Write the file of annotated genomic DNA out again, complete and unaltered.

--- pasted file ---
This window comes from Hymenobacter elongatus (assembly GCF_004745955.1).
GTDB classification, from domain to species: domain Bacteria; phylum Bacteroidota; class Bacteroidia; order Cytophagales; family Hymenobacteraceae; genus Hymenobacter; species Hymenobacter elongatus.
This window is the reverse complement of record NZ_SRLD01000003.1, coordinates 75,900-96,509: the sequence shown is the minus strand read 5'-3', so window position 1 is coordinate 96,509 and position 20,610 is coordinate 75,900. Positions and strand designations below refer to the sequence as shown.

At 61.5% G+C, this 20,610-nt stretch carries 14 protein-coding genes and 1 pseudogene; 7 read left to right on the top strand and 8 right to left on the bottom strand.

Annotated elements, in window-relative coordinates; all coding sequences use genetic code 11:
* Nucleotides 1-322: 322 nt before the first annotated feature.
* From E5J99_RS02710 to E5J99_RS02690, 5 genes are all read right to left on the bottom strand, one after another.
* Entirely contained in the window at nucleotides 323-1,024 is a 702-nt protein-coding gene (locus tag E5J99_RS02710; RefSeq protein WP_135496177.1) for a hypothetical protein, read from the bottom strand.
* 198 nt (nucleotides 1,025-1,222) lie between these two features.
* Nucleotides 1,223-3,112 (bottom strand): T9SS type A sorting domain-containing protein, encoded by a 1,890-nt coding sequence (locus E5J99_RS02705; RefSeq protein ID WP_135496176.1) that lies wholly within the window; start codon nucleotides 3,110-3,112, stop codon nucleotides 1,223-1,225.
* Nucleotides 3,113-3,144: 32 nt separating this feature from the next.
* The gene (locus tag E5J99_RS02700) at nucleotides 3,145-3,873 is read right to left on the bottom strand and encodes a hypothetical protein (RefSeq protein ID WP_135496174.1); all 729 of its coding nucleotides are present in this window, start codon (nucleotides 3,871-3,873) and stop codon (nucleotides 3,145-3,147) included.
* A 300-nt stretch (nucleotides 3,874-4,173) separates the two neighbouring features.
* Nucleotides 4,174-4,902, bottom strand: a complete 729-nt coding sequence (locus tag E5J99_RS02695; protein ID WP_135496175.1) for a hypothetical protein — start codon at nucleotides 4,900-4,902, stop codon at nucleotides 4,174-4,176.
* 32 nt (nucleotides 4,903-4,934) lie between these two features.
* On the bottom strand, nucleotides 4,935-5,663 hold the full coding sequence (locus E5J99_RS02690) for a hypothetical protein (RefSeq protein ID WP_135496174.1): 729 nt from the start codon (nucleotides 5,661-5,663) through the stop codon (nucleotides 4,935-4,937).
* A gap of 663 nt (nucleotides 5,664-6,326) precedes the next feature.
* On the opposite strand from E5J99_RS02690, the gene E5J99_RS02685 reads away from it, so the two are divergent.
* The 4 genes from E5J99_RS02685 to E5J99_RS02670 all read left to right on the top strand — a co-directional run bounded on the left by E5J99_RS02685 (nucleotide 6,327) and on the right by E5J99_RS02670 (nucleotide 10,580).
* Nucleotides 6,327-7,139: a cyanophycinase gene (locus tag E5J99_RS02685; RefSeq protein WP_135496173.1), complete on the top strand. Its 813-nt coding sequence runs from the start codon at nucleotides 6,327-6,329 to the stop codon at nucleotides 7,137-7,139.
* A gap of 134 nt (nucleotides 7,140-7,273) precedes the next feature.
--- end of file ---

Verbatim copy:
This window comes from Hymenobacter elongatus (assembly GCF_004745955.1).
GTDB classification, from domain to species: domain Bacteria; phylum Bacteroidota; class Bacteroidia; order Cytophagales; family Hymenobacteraceae; genus Hymenobacter; species Hymenobacter elongatus.
This window is the reverse complement of record NZ_SRLD01000003.1, coordinates 75,900-96,509: the sequence shown is the minus strand read 5'-3', so window position 1 is coordinate 96,509 and position 20,610 is coordinate 75,900. Positions and strand designations below refer to the sequence as shown.

At 61.5% G+C, this 20,610-nt stretch carries 14 protein-coding genes and 1 pseudogene; 7 read left to right on the top strand and 8 right to left on the bottom strand.

Annotated elements, in window-relative coordinates; all coding sequences use genetic code 11:
* Nucleotides 1-322: 322 nt before the first annotated feature.
* From E5J99_RS02710 to E5J99_RS02690, 5 genes are all read right to left on the bottom strand, one after another.
* Entirely contained in the window at nucleotides 323-1,024 is a 702-nt protein-coding gene (locus tag E5J99_RS02710; RefSeq protein WP_135496177.1) for a hypothetical protein, read from the bottom strand.
* 198 nt (nucleotides 1,025-1,222) lie between these two features.
* Nucleotides 1,223-3,112 (bottom strand): T9SS type A sorting domain-containing protein, encoded by a 1,890-nt coding sequence (locus E5J99_RS02705; RefSeq protein ID WP_135496176.1) that lies wholly within the window; start codon nucleotides 3,110-3,112, stop codon nucleotides 1,223-1,225.
* Nucleotides 3,113-3,144: 32 nt separating this feature from the next.
* The gene (locus tag E5J99_RS02700) at nucleotides 3,145-3,873 is read right to left on the bottom strand and encodes a hypothetical protein (RefSeq protein ID WP_135496174.1); all 729 of its coding nucleotides are present in this window, start codon (nucleotides 3,871-3,873) and stop codon (nucleotides 3,145-3,147) included.
* A 300-nt stretch (nucleotides 3,874-4,173) separates the two neighbouring features.
* Nucleotides 4,174-4,902, bottom strand: a complete 729-nt coding sequence (locus tag E5J99_RS02695; protein ID WP_135496175.1) for a hypothetical protein — start codon at nucleotides 4,900-4,902, stop codon at nucleotides 4,174-4,176.
* 32 nt (nucleotides 4,903-4,934) lie between these two features.
* On the bottom strand, nucleotides 4,935-5,663 hold the full coding sequence (locus E5J99_RS02690) for a hypothetical protein (RefSeq protein ID WP_135496174.1): 729 nt from the start codon (nucleotides 5,661-5,663) through the stop codon (nucleotides 4,935-4,937).
* A gap of 663 nt (nucleotides 5,664-6,326) precedes the next feature.
* On the opposite strand from E5J99_RS02690, the gene E5J99_RS02685 reads away from it, so the two are divergent.
* The 4 genes from E5J99_RS02685 to E5J99_RS02670 all read left to right on the top strand — a co-directional run bounded on the left by E5J99_RS02685 (nucleotide 6,327) and on the right by E5J99_RS02670 (nucleotide 10,580).
* Nucleotides 6,327-7,139: a cyanophycinase gene (locus tag E5J99_RS02685; RefSeq protein WP_135496173.1), complete on the top strand. Its 813-nt coding sequence runs from the start codon at nucleotides 6,327-6,329 to the stop codon at nucleotides 7,137-7,139.
* A gap of 134 nt (nucleotides 7,140-7,273) precedes the next feature.